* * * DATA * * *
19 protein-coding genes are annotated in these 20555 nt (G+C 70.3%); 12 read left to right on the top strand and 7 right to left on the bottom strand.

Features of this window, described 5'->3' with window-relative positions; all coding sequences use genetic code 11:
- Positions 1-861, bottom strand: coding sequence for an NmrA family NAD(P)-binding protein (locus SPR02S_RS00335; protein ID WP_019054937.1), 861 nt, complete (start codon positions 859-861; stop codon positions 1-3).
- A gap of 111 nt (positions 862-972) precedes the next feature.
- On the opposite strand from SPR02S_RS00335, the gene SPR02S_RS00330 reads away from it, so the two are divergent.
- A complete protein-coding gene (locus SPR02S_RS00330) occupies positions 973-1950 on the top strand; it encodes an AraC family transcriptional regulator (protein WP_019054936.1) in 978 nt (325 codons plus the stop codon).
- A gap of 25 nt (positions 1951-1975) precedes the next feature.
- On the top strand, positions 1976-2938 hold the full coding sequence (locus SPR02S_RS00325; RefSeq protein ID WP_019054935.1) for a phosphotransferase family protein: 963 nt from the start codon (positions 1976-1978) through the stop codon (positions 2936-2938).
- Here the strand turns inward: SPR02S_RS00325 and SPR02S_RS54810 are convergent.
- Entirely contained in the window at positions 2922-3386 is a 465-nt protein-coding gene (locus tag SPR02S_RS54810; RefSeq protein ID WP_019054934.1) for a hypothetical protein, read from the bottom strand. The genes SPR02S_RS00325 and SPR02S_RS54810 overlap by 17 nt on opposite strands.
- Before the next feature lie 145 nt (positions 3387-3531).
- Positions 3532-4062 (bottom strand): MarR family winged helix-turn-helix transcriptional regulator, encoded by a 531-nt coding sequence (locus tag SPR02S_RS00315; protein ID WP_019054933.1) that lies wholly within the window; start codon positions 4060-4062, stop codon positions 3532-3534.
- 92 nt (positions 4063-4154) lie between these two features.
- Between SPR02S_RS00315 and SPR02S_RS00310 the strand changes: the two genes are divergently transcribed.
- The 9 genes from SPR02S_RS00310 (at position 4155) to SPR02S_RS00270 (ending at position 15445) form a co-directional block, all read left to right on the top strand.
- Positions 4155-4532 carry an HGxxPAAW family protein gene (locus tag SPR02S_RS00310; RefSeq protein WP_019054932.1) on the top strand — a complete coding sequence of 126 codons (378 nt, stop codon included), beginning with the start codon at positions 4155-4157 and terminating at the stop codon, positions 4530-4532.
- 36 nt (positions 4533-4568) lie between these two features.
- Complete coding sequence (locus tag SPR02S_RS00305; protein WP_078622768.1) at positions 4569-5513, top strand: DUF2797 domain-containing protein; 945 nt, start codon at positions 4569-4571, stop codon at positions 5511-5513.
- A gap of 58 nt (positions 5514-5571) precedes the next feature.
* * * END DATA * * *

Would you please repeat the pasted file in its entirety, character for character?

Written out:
19 protein-coding genes are annotated in these 20555 nt (G+C 70.3%); 12 read left to right on the top strand and 7 right to left on the bottom strand.

Features of this window, described 5'->3' with window-relative positions; all coding sequences use genetic code 11:
- Positions 1-861, bottom strand: coding sequence for an NmrA family NAD(P)-binding protein (locus SPR02S_RS00335; protein ID WP_019054937.1), 861 nt, complete (start codon positions 859-861; stop codon positions 1-3).
- A gap of 111 nt (positions 862-972) precedes the next feature.
- On the opposite strand from SPR02S_RS00335, the gene SPR02S_RS00330 reads away from it, so the two are divergent.
- A complete protein-coding gene (locus SPR02S_RS00330) occupies positions 973-1950 on the top strand; it encodes an AraC family transcriptional regulator (protein WP_019054936.1) in 978 nt (325 codons plus the stop codon).
- A gap of 25 nt (positions 1951-1975) precedes the next feature.
- On the top strand, positions 1976-2938 hold the full coding sequence (locus SPR02S_RS00325; RefSeq protein ID WP_019054935.1) for a phosphotransferase family protein: 963 nt from the start codon (positions 1976-1978) through the stop codon (positions 2936-2938).
- Here the strand turns inward: SPR02S_RS00325 and SPR02S_RS54810 are convergent.
- Entirely contained in the window at positions 2922-3386 is a 465-nt protein-coding gene (locus tag SPR02S_RS54810; RefSeq protein ID WP_019054934.1) for a hypothetical protein, read from the bottom strand. The genes SPR02S_RS00325 and SPR02S_RS54810 overlap by 17 nt on opposite strands.
- Before the next feature lie 145 nt (positions 3387-3531).
- Positions 3532-4062 (bottom strand): MarR family winged helix-turn-helix transcriptional regulator, encoded by a 531-nt coding sequence (locus tag SPR02S_RS00315; protein ID WP_019054933.1) that lies wholly within the window; start codon positions 4060-4062, stop codon positions 3532-3534.
- 92 nt (positions 4063-4154) lie between these two features.
- Between SPR02S_RS00315 and SPR02S_RS00310 the strand changes: the two genes are divergently transcribed.
- The 9 genes from SPR02S_RS00310 (at position 4155) to SPR02S_RS00270 (ending at position 15445) form a co-directional block, all read left to right on the top strand.
- Positions 4155-4532 carry an HGxxPAAW family protein gene (locus tag SPR02S_RS00310; RefSeq protein WP_019054932.1) on the top strand — a complete coding sequence of 126 codons (378 nt, stop codon included), beginning with the start codon at positions 4155-4157 and terminating at the stop codon, positions 4530-4532.
- 36 nt (positions 4533-4568) lie between these two features.
- Complete coding sequence (locus tag SPR02S_RS00305; protein WP_078622768.1) at positions 4569-5513, top strand: DUF2797 domain-containing protein; 945 nt, start codon at positions 4569-4571, stop codon at positions 5511-5513.
- A gap of 58 nt (positions 5514-5571) precedes the next feature.